An altercation between a Māori family from Waiheke Island and Sir Peter Leitch over his "white man's island" comments has exploded into a case of "he said, she said".
Lara Wharepapa-Bridger, 23, posted a video on social media yesterday, claiming Sir Peter told her Waiheke Island was a "white man's island" and that she should get off it.
Sir Peter has gone to ground but his spokesperson Michelle Boag says "he's devastated"
One version of yesterday's altercation at a Waiheke Island vineyard played out in the 14-minute Facebook post last night.
He released a statement last night, in which he said he was "extremely disappointed that she had misinterpreted some light-hearted banter".
But Ms Wharepapa-Bridger disputed this in a Facebook post this morning, saying when somebody was "pointing at them in the face with a stern tone", she didn't take it as light banter.
Support and condemnation
Since the post a furore has erupted online with supporters of Sir Peter falling into line.
Comedian Mike King posted "I stand behind my mate Sir Peter Leitch", while former Warriors player Monty Betham said "Sir Peter is not a racist". Mr Betham said he had seen Sir Peter's "sensitive side towards Island and Māori culture."
A statement issued on behalf of the Warriors rugby league team also supported Sir Peter.
The team's managing director, Jim Doyle, said Sir Peter had been "an ardent supporter of the Vodafone Warriors since our inception in 1995".
"I've known him for many years and in that time he's been a tremendous ambassador for our club, for rugby league and for the country in general.
"Sir Peter does a tremendous amount in our community, regularly doing things behind closed doors for people who have fallen on hard times."
Playing on the opposing team were the likes of UFC fighter Mark Hunt, who said he also had a similar run-in with the Mad Butcher and posted "the Mad Butcher needs to understand racism isn't good ever".
Mr Hunt told RNZ that Ms Wharepapa-Bridger had done the right thing by raising concerns, and racism was not OK.
He claimed Sir Peter once referred to his opponent and fellow fighter Ray Sefo as a "coconut".
"When I saw him, I said, 'Hi, how are you doing?' And the first thing that was out of his mouth, he said, 'What's that coconut's name that you had a fight with?' ... He was referring to the fight I had with Ray Sefo."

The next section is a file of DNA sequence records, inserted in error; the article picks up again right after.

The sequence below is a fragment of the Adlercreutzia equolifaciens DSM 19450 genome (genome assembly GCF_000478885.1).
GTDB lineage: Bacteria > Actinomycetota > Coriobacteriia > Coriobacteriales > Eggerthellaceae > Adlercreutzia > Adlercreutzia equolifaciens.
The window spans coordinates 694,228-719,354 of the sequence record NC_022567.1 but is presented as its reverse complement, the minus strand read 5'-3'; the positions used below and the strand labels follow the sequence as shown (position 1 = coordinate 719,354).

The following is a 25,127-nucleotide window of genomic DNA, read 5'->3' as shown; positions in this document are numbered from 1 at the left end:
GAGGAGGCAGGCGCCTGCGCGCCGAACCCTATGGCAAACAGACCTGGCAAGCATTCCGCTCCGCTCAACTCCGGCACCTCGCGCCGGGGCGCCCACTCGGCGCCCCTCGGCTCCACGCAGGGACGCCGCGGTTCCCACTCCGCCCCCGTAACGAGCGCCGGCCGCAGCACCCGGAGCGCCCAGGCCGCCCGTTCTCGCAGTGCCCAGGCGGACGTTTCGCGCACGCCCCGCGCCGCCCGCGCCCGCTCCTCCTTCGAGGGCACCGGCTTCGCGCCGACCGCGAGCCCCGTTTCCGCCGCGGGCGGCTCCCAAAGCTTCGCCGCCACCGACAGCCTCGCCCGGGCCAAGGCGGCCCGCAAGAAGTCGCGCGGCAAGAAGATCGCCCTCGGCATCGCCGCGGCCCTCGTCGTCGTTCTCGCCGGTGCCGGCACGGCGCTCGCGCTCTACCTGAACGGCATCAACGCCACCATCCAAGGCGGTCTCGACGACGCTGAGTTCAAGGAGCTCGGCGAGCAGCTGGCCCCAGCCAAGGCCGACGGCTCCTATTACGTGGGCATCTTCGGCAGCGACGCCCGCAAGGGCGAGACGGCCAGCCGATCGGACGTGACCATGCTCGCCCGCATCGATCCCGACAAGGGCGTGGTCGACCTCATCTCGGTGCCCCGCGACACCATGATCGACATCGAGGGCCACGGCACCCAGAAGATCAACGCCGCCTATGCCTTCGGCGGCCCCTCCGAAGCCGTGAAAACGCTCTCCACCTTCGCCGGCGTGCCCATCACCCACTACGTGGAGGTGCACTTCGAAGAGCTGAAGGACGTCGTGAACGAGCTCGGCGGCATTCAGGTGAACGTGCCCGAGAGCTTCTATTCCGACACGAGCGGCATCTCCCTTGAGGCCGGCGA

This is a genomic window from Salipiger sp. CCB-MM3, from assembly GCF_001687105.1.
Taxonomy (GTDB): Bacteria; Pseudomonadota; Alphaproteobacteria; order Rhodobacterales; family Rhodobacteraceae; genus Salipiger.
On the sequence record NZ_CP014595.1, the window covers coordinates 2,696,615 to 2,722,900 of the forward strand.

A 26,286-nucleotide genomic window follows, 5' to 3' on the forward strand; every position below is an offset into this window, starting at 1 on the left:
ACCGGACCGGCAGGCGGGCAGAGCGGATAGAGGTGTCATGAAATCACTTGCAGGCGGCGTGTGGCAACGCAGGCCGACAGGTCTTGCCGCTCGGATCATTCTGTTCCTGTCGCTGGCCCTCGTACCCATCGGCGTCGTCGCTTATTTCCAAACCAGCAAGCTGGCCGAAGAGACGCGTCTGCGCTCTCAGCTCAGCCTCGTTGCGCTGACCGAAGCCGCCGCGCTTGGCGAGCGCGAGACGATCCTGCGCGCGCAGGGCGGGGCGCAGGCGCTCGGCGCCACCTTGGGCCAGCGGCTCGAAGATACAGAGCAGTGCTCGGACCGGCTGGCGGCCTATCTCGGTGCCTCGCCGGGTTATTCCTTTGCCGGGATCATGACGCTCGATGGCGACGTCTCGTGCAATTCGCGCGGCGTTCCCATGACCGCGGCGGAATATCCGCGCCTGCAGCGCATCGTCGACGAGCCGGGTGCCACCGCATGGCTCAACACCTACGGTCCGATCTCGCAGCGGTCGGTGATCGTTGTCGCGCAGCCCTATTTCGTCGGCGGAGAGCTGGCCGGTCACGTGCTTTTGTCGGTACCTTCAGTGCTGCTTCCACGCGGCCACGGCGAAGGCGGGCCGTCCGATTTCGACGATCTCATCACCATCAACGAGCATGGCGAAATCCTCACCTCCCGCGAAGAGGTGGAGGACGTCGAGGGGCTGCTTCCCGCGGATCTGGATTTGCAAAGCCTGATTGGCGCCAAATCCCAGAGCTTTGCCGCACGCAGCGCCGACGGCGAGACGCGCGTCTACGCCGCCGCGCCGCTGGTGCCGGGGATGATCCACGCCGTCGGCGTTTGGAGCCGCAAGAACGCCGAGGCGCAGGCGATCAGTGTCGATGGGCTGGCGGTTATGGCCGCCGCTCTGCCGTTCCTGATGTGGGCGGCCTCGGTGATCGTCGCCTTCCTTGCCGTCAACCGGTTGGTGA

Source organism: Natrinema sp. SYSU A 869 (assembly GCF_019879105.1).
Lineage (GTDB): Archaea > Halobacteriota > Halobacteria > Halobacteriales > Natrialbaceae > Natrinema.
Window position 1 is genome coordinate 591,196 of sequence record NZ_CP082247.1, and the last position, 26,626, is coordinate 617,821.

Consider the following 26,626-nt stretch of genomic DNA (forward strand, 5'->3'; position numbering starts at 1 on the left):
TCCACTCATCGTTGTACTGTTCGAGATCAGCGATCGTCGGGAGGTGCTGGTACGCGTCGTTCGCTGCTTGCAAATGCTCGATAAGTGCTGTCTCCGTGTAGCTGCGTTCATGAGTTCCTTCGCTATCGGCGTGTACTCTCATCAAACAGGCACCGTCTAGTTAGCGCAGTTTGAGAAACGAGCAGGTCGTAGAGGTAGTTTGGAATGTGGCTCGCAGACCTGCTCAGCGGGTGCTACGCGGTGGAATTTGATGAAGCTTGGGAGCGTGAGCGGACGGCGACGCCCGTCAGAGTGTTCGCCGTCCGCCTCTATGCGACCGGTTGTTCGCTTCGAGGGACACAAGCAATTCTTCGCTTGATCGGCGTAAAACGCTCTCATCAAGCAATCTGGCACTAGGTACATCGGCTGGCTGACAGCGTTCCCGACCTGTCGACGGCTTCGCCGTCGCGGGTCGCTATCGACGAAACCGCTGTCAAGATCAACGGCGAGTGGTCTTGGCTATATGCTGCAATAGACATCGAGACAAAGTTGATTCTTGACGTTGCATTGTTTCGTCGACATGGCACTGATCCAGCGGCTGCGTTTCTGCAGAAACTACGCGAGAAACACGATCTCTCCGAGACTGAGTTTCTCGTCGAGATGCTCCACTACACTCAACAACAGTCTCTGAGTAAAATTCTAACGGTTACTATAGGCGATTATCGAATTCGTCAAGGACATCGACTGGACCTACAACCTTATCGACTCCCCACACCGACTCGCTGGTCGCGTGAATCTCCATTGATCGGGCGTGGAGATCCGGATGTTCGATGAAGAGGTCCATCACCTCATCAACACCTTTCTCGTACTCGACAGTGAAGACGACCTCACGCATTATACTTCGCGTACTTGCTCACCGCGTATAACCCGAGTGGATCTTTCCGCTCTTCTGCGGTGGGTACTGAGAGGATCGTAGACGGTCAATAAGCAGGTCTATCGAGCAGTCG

Mr Hunt said he was aware of other Pacific Island league stars coming to the Mad Butcher's defence, but he said Sir Peter should know better.
He said Sir Peter did not have a ticket to go around talking rubbish to people.
"It doesn't matter what you've done for any country, you can't joke about s**t like that. It's not funny.
"I was like, damn, and I thought you were a cool guy. I thought if that's the kind of banter, or the way he jokes, he needs to change his joking style."
Māori TV presenter Oriini Kaipara agreed, saying: "Here's an opinion straight out of my bicultural brain: Knights should not tell indigenous women their motu belongs to white men. Ever."
DJ Reminise said: "Stick by your guns sis... when you cried in your video I cried with you... don't let the Mad Butcher get away with it... that's the problem."
Māori commentator Annabelle Lee said the responses seemed to be generational.
The television producer, who was born and raised on Waiheke Island, said: "It's like he has been afforded a special position in Māori and Pacific communities because of his work developing rugby league but with that position comes some responsibility and most would agree, given his knowledge of these communities, he should have a greater cultural sensitivity."
Ms Wharepapa-Bridger had said she was at a wine tasting with her mother and sister at Stonyridge Vineyard when they saw Sir Peter, the founder of the Mad Butcher chain, at another table with his family.
They got chatting, and Ms Wharepapa-Bridger said Sir Peter had warned the group not to drink and drive. He said they couldn't be local. "I go 'yeah, I'm actually born here'," she said.
"He said specifically to me, 'this is a white man's island, you need to go, you need to acknowledge that this is a white man's island'."
Sir Peter said: "I was joking with her group about not drinking too much because there were lots of police on the island. She said that she was tangata whenua and could do what she liked, and I responded with a joke about it being a white man's island also."
In 2011, Sir Peter supported sports commentator Murray Deaker after he got into hot water for using the n-word. Sir Peter at the time said, "Mate, we are going politically correct crazy. That used to be a very common saying and he just would not have meant anything by it. And the people watching obviously know that, since Sky did not get one complaint."
The comments from Ms Wharepapa-Bridger were watched by more than 100,000 people before they were removed.
Her family were still on Waiheke Island but have told RNZ they want the opportunity to set the record straight over the incident.